Homemaking and the Aesthetic and Moral Perimeters of the Soviet Home during the Khrushchev Era

By Varga-Harris, Christine | Journal of Social History, Spring 2008 | Go to article overview

Homemaking and the Aesthetic and Moral Perimeters of the Soviet Home during the Khrushchev Era


Varga-Harris, Christine, Journal of Social History


In February 1956, at the 20th Congress of the Communist Party of the Soviet Union, Nikita Khrushchev denounced the Stalin "cult of personality" in his famous "Secret Speech," thereby providing official sanction for the de-Stalinization of Soviet society. (1) This process included the rehabilitation of individuals who had been unjustly accused of being "enemies of the people," greater liberty in the sphere of literary production, economic restructuring, and the revitalization of Soviet agriculture. (2) Because of these liberalizing reforms, the Khrushchev era assumed the moniker "the Thaw." In general terms, this reform spirit fostered a belated postwar "return to normalcy," something that had been delayed in the Soviet Union until the death of Joseph Stalin in 1953, due to the continuation of the repression that distinguished his leadership. (3) In addition, it signaled a return to the task of building Communism, which had been interrupted by war.

Under the extraordinary circumstances of the Thaw, the establishment of normal daily living demanded nothing less than the complete "restructuring of everyday life" (perestroika byta). (4) The era of the 20th Congress was therefore distinguished not only by the dismantling of Stalinist terror and authoritarianism, but also by a general emphasis on ameliorating daily life for Soviet citizens. (5) This was evident in official commitment to advance nutritional standards (namely by increasing the output of meat and dairy products), to improve education and healthcare, to reduce the workday to seven hours and concurrently expand the leisure time of the average worker, and to raise the production of consumer goods. (6) The latter of these, particularly in the form of household wares, was integral to a major policy initiative that showcased the grand transformations of the era: a massive campaign to resolve the Soviet housing crisis and provide to each family a "separate apartment" (otdel'naia kvartira). (7)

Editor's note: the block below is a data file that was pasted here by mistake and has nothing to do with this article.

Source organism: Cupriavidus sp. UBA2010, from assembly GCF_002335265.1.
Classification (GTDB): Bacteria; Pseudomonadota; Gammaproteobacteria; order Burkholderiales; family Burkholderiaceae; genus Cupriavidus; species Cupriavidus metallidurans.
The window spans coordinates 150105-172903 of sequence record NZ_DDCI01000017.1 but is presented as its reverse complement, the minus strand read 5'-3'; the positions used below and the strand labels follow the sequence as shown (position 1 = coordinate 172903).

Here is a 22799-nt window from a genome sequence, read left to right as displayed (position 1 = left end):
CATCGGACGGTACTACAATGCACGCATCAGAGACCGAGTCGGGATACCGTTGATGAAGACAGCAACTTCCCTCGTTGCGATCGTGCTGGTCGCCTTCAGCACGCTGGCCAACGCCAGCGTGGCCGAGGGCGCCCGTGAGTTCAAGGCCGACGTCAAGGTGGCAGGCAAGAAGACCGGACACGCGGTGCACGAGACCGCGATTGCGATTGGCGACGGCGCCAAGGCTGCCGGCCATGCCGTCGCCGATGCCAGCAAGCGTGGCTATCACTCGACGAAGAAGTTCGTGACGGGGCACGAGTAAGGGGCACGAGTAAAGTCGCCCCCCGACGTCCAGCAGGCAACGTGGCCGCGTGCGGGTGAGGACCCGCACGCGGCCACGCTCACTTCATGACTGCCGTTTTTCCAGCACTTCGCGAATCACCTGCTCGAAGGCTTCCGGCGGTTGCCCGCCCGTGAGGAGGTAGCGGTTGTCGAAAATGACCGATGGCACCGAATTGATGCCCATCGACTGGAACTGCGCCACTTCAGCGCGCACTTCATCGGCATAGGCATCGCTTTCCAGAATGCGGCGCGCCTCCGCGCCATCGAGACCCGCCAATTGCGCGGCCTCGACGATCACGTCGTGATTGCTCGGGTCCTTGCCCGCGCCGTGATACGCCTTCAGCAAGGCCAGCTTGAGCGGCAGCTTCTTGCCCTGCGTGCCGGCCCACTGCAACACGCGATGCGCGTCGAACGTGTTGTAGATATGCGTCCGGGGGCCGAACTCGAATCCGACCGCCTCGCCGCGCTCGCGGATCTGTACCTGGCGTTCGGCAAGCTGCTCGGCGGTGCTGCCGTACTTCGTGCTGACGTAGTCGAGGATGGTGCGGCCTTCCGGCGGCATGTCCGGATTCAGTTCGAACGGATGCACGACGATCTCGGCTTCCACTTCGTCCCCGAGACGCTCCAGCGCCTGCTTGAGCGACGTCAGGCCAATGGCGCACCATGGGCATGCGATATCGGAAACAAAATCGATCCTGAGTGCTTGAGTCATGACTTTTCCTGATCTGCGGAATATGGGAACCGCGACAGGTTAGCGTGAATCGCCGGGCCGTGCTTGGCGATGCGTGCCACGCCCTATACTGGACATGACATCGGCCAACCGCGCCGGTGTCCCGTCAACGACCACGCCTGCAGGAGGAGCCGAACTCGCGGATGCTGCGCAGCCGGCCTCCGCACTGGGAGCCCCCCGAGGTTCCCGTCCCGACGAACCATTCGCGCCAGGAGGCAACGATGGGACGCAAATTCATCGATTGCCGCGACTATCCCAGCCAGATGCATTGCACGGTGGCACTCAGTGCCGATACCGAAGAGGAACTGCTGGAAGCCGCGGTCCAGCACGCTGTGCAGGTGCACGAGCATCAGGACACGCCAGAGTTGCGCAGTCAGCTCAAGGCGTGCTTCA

Khrushchev launched his construction endeavor in July 1957, immediately after cementing his leadership. Characterized as "perhaps the most ambitious governmental housing program in human history," between 1956 and 1970, it yielded approximately 34 million units of living space, and more than 126 million people--more than half the country--moved into them. (8) This displaced the policy norm that, since the 1917 Revolution, in response to a persistent housing shortage, had minimally attempted to supply every family one room within a large flat. (9) In this type of apartment--the so-called kommunalka--the bathroom, lavatory and kitchen, as well as any storage spaces, were collectively shared with other tenants. (10) In qualitative terms then, the housing construction campaign that Khrushchev instituted entailed a broad transition from communal to "one-family" living.

Separate apartments had been built during the Stalin era, but they were largely reserved for members of the state and Party elite, or for hero workers. (11) What is significant during the Thaw is the extension of the promise of domestic comfort to the entire working class, a gesture representative of the egalitarianism that the Khrushchev regime sought to promote. (12) Official intent to provide each family its own flat--complete with amenities and domestic wares from appliances to folksy knick-knacks--also served as a concrete manifestation of Communism being built: from the perspective of the Soviet government and Communist Party, the home comprised an articulation of the vast difference between "us" and "them"--respectively, between the Soviet Union where the proletariat "owned" not only the means of production but also of habitation, and capitalist countries in which these were predicated upon exploitative private ownership. (13) Khrushchev highlighted this dichotomy on the international stage during the infamous "Kitchen Debate" that occurred at the 1959 American National Exposition in Moscow with then vice-president Richard Nixon. …